Evolving the ISA…

The EightThirtyTwo ISA – Part 6 – 2019-09-15

In my baby-steps towards a working VBCC backend I now have something complete enough at least to send the text “Hello world!” to a UART. There’s a long way to go yet before it (a) works and (b) produces code that’s even remotely efficient, but it’s a start. In the process I’ve found and addressed some shortcomings in the ISA, and made a few tweaks to the instruction set and encoding.

Most importantly, for C code on a CPU that has relatively few registers, it’s critical that values can be indexed efficiently within a stack frame. The EightThirtyTwo ISA wasn’t well equipped for this. I had originally considered giving r5 a special meaning as an index register, and devoting an instruction each to “load indexed” and “store indexed”, which would add r5 to the nominated register to build an effective address – but it felt clunky and inelegant.

I had already decided to include an “addt” instruction as well as “add”. These instructions would be the same except “addt” places the result in the temp register instead of the nominated register. My original plan was to alter this functionality specifically for r7, so that “addt r[0-6]” would perform straightforward addition, placing the result in temp, but “addt r7” would put the result in r7 and r7’s old contents + 1 in the temp register. This would effectively become a “jsr” instruction, using temp as a link register; the subroutine saves temp to the stack, and unwinds it to r7 when it terminates.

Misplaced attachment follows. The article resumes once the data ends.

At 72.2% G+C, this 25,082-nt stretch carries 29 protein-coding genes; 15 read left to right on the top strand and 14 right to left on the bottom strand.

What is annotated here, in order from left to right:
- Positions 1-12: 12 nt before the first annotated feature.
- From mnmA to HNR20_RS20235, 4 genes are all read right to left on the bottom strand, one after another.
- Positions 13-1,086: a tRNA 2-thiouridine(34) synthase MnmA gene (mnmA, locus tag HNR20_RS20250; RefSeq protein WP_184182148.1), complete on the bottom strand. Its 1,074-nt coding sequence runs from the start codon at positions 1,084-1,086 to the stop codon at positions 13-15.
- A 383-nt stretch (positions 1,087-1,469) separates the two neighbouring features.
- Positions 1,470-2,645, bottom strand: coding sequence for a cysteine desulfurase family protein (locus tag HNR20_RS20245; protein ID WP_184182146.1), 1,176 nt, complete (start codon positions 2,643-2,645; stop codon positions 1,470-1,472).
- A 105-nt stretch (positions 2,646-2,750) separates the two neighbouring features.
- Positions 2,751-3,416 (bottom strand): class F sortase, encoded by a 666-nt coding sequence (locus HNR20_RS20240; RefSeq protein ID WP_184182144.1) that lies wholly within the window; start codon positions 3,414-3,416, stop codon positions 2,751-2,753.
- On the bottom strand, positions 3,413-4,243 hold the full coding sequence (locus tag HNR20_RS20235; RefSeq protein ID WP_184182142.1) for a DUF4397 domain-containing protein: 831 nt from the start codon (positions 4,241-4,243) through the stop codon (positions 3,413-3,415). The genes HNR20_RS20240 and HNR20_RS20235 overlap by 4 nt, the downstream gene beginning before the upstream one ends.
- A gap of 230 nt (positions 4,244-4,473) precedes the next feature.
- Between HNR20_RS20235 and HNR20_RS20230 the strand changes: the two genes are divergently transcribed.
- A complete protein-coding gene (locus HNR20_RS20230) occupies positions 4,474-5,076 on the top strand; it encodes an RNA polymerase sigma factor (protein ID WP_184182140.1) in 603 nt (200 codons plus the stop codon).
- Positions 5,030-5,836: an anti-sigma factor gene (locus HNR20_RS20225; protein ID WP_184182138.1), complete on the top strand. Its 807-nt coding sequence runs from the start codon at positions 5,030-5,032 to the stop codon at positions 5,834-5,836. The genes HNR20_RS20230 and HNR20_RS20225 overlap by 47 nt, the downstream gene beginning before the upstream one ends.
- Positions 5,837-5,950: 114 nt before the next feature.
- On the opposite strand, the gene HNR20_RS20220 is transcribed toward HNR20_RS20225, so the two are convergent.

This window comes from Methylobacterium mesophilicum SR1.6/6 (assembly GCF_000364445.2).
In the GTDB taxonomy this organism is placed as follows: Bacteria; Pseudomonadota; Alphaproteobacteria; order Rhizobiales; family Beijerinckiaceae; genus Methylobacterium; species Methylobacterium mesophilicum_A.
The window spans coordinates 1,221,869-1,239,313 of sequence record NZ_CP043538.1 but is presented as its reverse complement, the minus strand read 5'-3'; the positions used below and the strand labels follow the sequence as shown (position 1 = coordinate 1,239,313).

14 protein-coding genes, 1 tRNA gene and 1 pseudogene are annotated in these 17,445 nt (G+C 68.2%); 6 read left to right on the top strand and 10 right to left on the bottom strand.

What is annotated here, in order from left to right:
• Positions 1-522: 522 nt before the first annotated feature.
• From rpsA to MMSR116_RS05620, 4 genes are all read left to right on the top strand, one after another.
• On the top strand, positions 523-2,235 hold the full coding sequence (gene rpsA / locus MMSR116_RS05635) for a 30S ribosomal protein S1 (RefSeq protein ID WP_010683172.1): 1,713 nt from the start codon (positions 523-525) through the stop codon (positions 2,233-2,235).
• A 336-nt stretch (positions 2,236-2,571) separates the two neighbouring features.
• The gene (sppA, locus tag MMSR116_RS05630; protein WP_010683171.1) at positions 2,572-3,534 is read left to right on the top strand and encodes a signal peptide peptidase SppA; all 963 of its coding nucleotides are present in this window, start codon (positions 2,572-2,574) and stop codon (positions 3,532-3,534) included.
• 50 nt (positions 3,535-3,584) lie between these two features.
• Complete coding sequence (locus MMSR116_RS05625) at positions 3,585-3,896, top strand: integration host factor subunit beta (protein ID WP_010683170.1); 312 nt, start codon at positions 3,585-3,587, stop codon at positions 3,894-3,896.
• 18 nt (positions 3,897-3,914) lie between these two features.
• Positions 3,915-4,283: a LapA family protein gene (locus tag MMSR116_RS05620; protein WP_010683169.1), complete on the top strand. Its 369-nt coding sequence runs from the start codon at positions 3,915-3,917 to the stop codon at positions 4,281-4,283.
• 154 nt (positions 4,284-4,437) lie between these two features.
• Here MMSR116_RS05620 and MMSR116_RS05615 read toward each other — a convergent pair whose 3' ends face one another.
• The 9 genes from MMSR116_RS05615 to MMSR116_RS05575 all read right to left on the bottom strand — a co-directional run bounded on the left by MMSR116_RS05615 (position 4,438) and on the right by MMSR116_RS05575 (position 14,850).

[I’ve since noticed that not special-casing “addt r7” renders it useful for calculating PC-relative addresses of variables, so instead I will special-case “add r7” to place the old value + 1 in temp. Arguably this makes more sense anyway, since in this case we’re just adding functionality for the special case, instead of changing it completely.]

It occurred to me, though, that I’d be able to make better use of “addt” if I were able to load and store using the temp register as an address, instead of having to use a nominated register, so I’ve defined a load and store instruction for this purpose. Together with addt these form a little cluster of instructions that operate in the opposite direction from the main instruction set. Since we’re unlikely to use a calculated address a second time before it gets pushed out of temp, I’ve only defined pre-decrement and post-increment versions of these load and store instructions, since that’s what’s most useful in dealing with the stack. With these instructions we can now save and restore registers in a function prologue / epilogue without marshalling each one in turn into the temp register, like this:

exg r6 // Return address is in temp
stmpdec r6 // save return address
stmpdec r1
stmpdec r2
stmpdec r3
stmpdec r4
mr r6 // saved the return address and four registers in 7 bytes.
li 24
addt r6
ldtmpinc r1 // Load a value 24 bytes past the stack - 3 bytes
mt r6
ltmpinc r4
ltmpinc r3
ltmpinc r2
ltmpinc r1
ltmpinc r6
exg r6
mr r7 // Restore four registers, and jump to return address - 8 byte